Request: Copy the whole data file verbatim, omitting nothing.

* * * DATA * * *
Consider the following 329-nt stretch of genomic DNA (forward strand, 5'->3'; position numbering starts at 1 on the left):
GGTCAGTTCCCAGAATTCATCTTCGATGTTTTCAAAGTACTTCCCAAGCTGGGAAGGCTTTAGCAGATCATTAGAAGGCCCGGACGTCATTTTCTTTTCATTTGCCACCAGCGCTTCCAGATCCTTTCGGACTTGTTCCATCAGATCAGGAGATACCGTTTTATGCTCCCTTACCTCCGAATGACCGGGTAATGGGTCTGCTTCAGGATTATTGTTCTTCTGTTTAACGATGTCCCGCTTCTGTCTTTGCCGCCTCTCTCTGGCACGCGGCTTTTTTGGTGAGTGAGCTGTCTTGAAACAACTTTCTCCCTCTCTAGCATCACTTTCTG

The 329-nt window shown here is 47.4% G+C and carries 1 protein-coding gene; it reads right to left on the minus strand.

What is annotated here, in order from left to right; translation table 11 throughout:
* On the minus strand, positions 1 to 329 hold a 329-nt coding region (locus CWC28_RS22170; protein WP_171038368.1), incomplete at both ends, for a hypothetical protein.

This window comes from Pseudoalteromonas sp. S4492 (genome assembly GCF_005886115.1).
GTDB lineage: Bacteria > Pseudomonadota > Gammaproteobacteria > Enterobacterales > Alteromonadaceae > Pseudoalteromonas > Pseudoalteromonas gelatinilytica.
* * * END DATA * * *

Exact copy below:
Consider the following 329-nt stretch of genomic DNA (forward strand, 5'->3'; position numbering starts at 1 on the left):
GGTCAGTTCCCAGAATTCATCTTCGATGTTTTCAAAGTACTTCCCAAGCTGGGAAGGCTTTAGCAGATCATTAGAAGGCCCGGACGTCATTTTCTTTTCATTTGCCACCAGCGCTTCCAGATCCTTTCGGACTTGTTCCATCAGATCAGGAGATACCGTTTTATGCTCCCTTACCTCCGAATGACCGGGTAATGGGTCTGCTTCAGGATTATTGTTCTTCTGTTTAACGATGTCCCGCTTCTGTCTTTGCCGCCTCTCTCTGGCACGCGGCTTTTTTGGTGAGTGAGCTGTCTTGAAACAACTTTCTCCCTCTCTAGCATCACTTTCTG

The 329-nt window shown here is 47.4% G+C and carries 1 protein-coding gene; it reads right to left on the minus strand.

What is annotated here, in order from left to right; translation table 11 throughout:
* On the minus strand, positions 1 to 329 hold a 329-nt coding region (locus CWC28_RS22170; protein WP_171038368.1), incomplete at both ends, for a hypothetical protein.

This window comes from Pseudoalteromonas sp. S4492 (genome assembly GCF_005886115.1).
GTDB lineage: Bacteria > Pseudomonadota > Gammaproteobacteria > Enterobacterales > Alteromonadaceae > Pseudoalteromonas > Pseudoalteromonas gelatinilytica.